St. Louis Businesses Face Accountability for Crime Around Stores


Tishaura T. Jones, the mayor of St. Louis, has developed a novel way to combat crime in her city. This does not mean more funding for the police, hiring more officers, or replacing police officers with social workers. But this innovation to create a safer city aims to hold local businesses accountable for crimes committed on and around their property.

No, your eyes did not deceive you. The focus is on holding businesses accountable, not criminals or those who encourage lawbreakers.

Jones attended the Black Mayors’ Coalition on Crime in Memphis, Tennessee, last month. Jones heard about a program that targeted nightclub owners in Atlanta and thought it might be possible to implement this idea for St. Louis. She said in an interview with WMC-TV:

There is a lot of violence in the area of convenience stores and gas stations. How can we make these business owners responsible and reduce crime at the same time? We’re seeing other mayors do the same things.

You could make an argument for nightclubs if you keep your arguments reasonable. Alcohol in nightclubs can lower inhibitions and lead to all kinds of behavior that could land you on the local news. It should not surprise anyone that nightclubs and drug use often go together. There were nights when I worked in a nightclub and I thought seriously about calling a DEA officer before cleaning the bathrooms.

What are owners of gas stations or convenience stores supposed to do when customers, loiterers, or criminals break the law in or around their business? Should they have a gun? What will the reaction be in a city of blue? They should step outside to give the miscreants a stern talk to. Perhaps they should call the police? The police may arrive late or not at all, depending on where you are. Why should owners of small businesses be held accountable for situations they did not create?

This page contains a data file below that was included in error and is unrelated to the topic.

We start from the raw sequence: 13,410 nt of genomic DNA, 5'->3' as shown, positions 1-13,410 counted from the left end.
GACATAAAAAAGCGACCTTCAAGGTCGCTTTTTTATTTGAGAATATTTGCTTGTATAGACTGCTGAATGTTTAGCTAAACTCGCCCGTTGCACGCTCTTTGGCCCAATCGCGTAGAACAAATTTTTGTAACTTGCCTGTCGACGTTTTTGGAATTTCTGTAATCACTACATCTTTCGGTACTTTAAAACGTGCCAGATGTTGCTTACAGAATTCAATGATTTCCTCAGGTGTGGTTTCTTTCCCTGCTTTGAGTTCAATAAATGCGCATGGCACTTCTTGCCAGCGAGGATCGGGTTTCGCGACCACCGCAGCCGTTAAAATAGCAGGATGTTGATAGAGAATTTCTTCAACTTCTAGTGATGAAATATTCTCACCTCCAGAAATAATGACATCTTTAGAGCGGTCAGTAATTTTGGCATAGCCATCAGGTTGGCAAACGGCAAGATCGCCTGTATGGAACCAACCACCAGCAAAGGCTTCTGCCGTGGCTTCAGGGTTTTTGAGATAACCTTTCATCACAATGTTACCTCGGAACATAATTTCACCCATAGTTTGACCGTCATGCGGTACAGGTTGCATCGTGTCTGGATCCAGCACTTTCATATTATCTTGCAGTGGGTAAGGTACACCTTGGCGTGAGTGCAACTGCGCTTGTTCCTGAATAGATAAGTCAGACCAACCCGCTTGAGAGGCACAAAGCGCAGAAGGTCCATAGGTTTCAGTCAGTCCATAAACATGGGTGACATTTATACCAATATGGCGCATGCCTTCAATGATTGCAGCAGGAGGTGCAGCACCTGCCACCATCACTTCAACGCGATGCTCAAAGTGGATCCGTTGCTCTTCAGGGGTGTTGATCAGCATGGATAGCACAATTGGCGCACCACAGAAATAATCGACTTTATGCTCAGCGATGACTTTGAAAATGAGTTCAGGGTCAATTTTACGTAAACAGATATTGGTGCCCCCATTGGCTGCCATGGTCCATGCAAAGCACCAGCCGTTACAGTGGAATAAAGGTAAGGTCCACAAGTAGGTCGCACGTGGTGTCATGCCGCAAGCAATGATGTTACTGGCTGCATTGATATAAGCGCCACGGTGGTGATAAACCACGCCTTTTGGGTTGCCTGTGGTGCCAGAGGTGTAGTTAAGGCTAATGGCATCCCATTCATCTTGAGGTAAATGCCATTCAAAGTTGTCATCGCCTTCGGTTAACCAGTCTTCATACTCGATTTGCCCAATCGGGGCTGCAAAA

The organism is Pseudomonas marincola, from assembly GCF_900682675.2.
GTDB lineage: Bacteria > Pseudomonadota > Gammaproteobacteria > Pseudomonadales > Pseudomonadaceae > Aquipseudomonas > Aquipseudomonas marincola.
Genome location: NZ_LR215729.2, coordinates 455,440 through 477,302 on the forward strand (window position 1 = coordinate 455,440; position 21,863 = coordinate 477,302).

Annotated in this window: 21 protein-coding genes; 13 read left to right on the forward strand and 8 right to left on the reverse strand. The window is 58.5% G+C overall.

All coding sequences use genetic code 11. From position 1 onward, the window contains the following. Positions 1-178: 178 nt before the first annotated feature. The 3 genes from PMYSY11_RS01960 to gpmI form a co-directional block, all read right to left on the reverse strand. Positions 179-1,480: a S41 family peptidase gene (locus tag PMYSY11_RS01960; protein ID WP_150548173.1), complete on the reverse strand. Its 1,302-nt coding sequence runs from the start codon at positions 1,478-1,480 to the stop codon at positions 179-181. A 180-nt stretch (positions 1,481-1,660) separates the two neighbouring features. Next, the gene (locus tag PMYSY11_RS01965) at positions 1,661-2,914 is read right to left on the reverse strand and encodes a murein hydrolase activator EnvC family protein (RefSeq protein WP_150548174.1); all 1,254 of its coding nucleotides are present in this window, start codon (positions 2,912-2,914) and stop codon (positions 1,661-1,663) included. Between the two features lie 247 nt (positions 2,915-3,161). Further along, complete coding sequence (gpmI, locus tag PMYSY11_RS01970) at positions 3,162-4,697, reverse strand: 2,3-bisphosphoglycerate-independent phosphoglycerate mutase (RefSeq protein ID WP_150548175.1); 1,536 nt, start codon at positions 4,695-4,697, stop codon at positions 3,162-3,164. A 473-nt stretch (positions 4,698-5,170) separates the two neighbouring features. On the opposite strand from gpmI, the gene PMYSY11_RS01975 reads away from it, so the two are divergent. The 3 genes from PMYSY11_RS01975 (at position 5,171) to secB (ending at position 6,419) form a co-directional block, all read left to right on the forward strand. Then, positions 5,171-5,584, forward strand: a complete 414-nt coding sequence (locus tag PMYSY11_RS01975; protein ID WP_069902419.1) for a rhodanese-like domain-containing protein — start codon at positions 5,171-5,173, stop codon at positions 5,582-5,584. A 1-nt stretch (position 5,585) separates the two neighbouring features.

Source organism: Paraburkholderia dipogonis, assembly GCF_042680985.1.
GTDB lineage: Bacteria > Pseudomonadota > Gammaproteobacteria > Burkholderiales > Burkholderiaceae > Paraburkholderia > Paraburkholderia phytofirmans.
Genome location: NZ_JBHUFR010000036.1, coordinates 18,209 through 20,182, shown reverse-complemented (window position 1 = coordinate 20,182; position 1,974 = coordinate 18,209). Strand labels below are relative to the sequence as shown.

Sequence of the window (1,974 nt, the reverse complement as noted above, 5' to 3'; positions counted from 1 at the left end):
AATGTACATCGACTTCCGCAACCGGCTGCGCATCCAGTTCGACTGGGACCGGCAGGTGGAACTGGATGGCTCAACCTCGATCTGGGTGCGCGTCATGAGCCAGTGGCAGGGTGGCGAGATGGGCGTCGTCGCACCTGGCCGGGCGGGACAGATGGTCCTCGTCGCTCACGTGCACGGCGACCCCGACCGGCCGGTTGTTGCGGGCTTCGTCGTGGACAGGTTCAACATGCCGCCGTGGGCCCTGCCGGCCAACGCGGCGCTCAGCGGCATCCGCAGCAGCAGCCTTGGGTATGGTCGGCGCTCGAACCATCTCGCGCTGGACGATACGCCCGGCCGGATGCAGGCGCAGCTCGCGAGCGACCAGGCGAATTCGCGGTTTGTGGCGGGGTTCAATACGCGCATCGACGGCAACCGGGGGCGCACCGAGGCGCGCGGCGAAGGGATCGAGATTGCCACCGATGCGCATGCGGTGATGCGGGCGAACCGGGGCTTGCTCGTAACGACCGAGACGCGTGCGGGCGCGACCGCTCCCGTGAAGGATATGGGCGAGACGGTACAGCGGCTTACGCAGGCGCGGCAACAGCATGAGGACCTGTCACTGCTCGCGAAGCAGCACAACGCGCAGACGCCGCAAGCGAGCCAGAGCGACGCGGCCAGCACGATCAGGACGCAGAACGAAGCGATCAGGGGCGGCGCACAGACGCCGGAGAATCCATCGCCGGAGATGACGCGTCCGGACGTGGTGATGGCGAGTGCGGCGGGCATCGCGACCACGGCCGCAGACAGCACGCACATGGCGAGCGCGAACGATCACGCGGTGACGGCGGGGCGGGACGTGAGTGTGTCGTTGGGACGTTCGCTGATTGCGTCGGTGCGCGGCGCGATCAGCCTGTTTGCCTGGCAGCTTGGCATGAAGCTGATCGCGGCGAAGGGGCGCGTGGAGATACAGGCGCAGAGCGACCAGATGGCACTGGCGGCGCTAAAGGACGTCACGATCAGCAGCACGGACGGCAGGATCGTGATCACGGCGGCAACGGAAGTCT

The Blaze noted:

St. Louis, by any measure, is one of America’s most violent cities. gave the city an “F”. St. Louis had been experiencing one of the highest violent crime and murder rates in the nation for many years. Jones has served as mayor of St. Louis, Missouri since 2021.

The Blaze reported that another subject discussed at the Memphis gathering was that crime wasn’t increasing, but people had the wrong impression that this was the case. Paul Young, mayor of Memphis said, “We’re solidified and determined in the fact we’re stronger together.” Although the national crime statistics may indicate a decrease in crime, we believe these statistics are irrelevant if people do not feel safe.

The most important response I found was below.

Not all business owners made it through the lockdowns. The economy is in a downward spiral, prices are high, and customers have less money to spend. From sea to shining ocean, businesses have to deal with an increasing number of shoplifting incidents, thefts, violence, and vandalism by individuals who act without fear. Telling these people they are part of the problem is one of the best ways to destroy what’s left of your city.